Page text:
Sabr is a very comprehensive virtue. One of its many aspects is discipline. Discipline is closely related to sacrifice; they are in fact interdependent.
In its comprehensive sense inclusive of self-discipline, spiritual and moral discipline, organisational and social discipline – it cannot be attained unless you are prepared to sacrifice things you love.
Nor can you continuously offer sacrifice of things to which you assign some value without developing a discipline within you, an inner discipline.
Though disciplined, collective life, too, plays no less important a role in reinforcing the spirit of sacrifice.
And sacrifice is equally essential for generating and sustaining such disciplined collective life.
Let us briefly see why!
It is obvious that while walking on your personal way to God, you will need to attain to greater and greater heights of sacrifice and self-discipline to succeed in seeking His pleasure.
But once you decide to come together with others to struggle together to bring the world under the lordship of its Creator, you stand in greater need of making sacrifices.
Without them, neither your organized collective struggle can take a durable shape and achieve necessary strength, nor can you aspire to be successful in your mission
"God loves those who, struggle in His way, join ranks as if they are a wall of molten lead"!
What a beautiful and meaningful parable.
Strong and solid, fused and welded, impregnable and without cracks and fissures, that is how members of a Muslim community, joined, welded together, strive in the way of Allah.
Now, how is a wall built?
It is built of many single building blocks, each with its own individuality.
How do the blocks 'join ranks' to turn into a solid, strong and impregnable wall?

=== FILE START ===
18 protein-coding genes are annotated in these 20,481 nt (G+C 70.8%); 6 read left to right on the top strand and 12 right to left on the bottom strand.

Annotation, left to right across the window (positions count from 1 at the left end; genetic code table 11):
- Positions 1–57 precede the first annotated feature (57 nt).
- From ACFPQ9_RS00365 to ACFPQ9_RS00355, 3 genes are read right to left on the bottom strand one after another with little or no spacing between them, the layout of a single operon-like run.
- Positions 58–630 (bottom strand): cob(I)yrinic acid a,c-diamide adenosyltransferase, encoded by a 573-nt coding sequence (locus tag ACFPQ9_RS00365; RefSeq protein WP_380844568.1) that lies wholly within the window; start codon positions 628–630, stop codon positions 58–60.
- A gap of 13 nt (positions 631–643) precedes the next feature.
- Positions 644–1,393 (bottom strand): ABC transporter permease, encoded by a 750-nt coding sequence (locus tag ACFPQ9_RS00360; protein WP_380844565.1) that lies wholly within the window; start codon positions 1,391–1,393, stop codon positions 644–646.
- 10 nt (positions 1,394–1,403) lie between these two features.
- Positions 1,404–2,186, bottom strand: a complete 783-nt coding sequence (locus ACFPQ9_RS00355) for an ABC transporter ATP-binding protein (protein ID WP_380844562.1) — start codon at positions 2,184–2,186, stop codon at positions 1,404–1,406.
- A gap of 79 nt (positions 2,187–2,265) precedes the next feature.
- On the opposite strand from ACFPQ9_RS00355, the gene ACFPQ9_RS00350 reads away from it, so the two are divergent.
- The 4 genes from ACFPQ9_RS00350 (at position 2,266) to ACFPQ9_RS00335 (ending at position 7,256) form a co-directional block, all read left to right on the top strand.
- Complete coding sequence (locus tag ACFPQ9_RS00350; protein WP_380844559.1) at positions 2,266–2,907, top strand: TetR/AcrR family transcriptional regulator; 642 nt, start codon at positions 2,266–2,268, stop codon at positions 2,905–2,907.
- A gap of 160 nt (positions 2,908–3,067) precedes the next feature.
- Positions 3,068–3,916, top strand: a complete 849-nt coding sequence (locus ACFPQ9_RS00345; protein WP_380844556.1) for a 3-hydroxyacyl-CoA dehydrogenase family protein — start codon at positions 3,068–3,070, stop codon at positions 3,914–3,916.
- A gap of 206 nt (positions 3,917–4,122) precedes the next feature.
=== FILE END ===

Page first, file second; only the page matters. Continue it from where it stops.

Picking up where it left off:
One block goes over another, one sits by the side of another, and so the wall goes up as you start cementing them, gaining in strength and height at each step.
The blocks may look so similar, as do human beings, yet each has an inner individuality of its own.
No block is required to sacrifice this individuality.
Indeed the richness and strength is gained by virtue of so many individualities coming together.
But as you build the wall, if each block is adamant to go its own way, if it is not prepared to carry the load which will come upon it from the top or give support to the blocks below it, if a block which is going into a corner is not prepared to be chiselled so that it can fit in its place, a strong wall will never be built.
Many bricks will have to go into the foundations below the ground, never to be noticed by anyone after the building is finished.
Yet they will be bearing the whole load, and without their sacrifice the building will not rise even above the ground.
Many blocks will have to be broken, so that they can fit into a uniform wall.
Without some sacrifices on the part of each block a solid wall will never come to exist.
No wonder why Imam Hussain used to say in his supplications:
“My Lord! You are the One who removes all others from the heart of those whom You love, in a manner that they do not love but You, and do not seek refuge from anyone but from you; You are their intimate company when the trials of the world frightens them.
My Lord! Those who have lost You, what have they gained, and those who have found You, what have they lost?”